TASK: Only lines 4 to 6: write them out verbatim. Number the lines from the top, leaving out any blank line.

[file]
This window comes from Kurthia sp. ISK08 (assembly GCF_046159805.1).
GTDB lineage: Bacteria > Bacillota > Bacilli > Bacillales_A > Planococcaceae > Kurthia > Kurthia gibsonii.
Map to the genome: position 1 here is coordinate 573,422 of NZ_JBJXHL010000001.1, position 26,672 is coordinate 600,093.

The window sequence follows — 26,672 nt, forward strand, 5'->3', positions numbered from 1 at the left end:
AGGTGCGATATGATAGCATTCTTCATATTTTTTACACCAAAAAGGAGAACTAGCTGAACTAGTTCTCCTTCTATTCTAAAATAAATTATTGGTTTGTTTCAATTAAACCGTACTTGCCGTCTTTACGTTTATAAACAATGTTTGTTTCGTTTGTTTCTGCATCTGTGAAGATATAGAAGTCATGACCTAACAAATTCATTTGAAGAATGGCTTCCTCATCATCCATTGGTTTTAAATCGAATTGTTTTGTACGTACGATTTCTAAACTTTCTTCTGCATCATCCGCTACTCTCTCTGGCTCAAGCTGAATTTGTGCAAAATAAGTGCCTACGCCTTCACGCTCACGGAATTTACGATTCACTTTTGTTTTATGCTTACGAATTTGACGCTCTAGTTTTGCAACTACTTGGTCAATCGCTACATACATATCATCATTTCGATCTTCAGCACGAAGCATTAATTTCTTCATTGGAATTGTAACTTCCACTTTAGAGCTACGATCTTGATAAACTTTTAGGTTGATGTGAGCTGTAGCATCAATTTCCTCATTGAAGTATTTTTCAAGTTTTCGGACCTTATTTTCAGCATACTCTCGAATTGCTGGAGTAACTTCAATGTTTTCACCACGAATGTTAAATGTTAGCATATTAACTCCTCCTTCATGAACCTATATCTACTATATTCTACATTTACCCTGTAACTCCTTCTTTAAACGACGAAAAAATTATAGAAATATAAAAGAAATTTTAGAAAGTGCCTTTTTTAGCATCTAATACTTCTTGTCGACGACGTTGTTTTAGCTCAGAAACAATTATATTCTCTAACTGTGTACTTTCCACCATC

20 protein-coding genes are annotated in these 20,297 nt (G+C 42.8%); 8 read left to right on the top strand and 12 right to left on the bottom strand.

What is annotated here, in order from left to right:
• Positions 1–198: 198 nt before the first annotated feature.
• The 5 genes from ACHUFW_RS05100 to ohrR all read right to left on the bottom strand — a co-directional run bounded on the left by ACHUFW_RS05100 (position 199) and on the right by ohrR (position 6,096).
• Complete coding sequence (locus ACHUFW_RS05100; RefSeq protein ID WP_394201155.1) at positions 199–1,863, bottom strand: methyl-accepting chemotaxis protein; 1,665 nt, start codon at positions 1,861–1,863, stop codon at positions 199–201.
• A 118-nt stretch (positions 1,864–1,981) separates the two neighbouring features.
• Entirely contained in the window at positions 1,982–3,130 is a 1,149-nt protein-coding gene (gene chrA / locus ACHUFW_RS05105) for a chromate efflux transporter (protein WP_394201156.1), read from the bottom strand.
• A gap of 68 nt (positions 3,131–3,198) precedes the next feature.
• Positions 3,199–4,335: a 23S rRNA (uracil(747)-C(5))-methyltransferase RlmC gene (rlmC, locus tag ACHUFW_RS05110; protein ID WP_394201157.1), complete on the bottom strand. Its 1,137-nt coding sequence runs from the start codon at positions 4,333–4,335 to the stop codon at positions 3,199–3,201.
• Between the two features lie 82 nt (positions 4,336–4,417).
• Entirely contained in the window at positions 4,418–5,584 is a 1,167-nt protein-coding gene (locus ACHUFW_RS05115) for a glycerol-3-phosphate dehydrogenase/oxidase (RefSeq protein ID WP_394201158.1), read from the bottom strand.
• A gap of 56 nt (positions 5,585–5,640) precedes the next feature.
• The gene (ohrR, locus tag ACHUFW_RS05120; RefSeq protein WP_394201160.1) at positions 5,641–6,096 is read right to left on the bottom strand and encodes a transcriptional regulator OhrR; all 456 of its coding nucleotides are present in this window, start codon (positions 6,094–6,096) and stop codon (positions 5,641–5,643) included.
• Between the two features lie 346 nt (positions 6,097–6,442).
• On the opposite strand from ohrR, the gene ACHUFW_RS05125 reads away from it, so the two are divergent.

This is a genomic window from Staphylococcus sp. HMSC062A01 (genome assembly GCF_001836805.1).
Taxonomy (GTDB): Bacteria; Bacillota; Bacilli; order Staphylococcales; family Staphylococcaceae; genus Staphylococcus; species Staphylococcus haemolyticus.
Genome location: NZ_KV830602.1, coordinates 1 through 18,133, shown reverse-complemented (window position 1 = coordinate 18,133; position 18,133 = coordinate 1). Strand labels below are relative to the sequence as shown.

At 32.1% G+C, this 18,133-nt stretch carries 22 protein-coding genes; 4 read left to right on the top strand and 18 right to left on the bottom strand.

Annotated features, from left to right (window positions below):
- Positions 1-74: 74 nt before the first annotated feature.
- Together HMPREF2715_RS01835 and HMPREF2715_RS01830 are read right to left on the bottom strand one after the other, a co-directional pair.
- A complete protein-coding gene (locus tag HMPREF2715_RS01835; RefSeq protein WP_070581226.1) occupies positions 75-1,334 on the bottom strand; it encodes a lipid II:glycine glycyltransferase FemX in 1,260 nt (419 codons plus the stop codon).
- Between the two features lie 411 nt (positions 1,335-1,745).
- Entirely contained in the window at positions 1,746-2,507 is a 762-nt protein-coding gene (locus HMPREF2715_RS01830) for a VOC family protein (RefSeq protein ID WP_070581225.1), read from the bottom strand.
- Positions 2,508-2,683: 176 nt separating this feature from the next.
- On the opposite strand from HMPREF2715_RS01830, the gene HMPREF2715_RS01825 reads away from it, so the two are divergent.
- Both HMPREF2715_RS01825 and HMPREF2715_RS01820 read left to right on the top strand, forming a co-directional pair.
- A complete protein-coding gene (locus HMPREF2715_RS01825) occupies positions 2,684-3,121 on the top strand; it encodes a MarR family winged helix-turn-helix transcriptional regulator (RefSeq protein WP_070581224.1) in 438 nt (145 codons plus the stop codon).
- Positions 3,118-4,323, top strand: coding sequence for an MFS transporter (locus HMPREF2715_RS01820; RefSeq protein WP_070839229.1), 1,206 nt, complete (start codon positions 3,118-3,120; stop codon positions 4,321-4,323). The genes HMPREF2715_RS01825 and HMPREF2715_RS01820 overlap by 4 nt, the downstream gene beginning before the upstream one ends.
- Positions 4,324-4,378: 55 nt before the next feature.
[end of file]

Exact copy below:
The window sequence follows — 26,672 nt, forward strand, 5'->3', positions numbered from 1 at the left end:
AGGTGCGATATGATAGCATTCTTCATATTTTTTACACCAAAAAGGAGAACTAGCTGAACTAGTTCTCCTTCTATTCTAAAATAAATTATTGGTTTGTTTCAATTAAACCGTACTTGCCGTCTTTACGTTTATAAACAATGTTTGTTTCGTTTGTTTCTGCATCTGTGAAGATATAGAAGTCATGACCTAACAAATTCATTTGAAGAATGGCTTCCTCATCATCCATTGGTTTTAAATCGAATTGTTTTGTACGTACGATTTCTAAACTTTCTTCTGCATCATCCGCTACTCTCTCTGGCTCAAGCTGAATTTGTGCAAAATAAGTGCCTACGCCTTCACGCTCACGGAATTTACGATTCACTTTTGTTTTATGCTTACGAATTTGACGCTCTAGTTTTGCAACTACTTGGTCAATCGCTACATACATATCATCATTTCGATCTTCAGCACGAAGCATTAATTTCTTCATTGGAATTGTAACTTCCACTTTAGAGCTACGATCTTGATAAACTTTTAGGTTGATGTGAGCTGTAGCATCAATTTCCTCATTGAAGTATTTTTCAAGTTTTCGGACCTTATTTTCAGCATACTCTCGAATTGCTGGAGTAACTTCAATGTTTTCACCACGAATGTTAAATGTTAGCATATTAACTCCTCCTTCATGAACCTATATCTACTATATTCTACATTTACCCTGTAACTCCTTCTTTAAACGACGAAAAAATTATAGAAATATAAAAGAAATTTTAGAAAGTGCCTTTTTTAGCATCTAATACTTCTTGTCGACGACGTTGTTTTAGCTCAGAAACAATTATATTCTCTAACTGTGTACTTTCCACCATC

20 protein-coding genes are annotated in these 20,297 nt (G+C 42.8%); 8 read left to right on the top strand and 12 right to left on the bottom strand.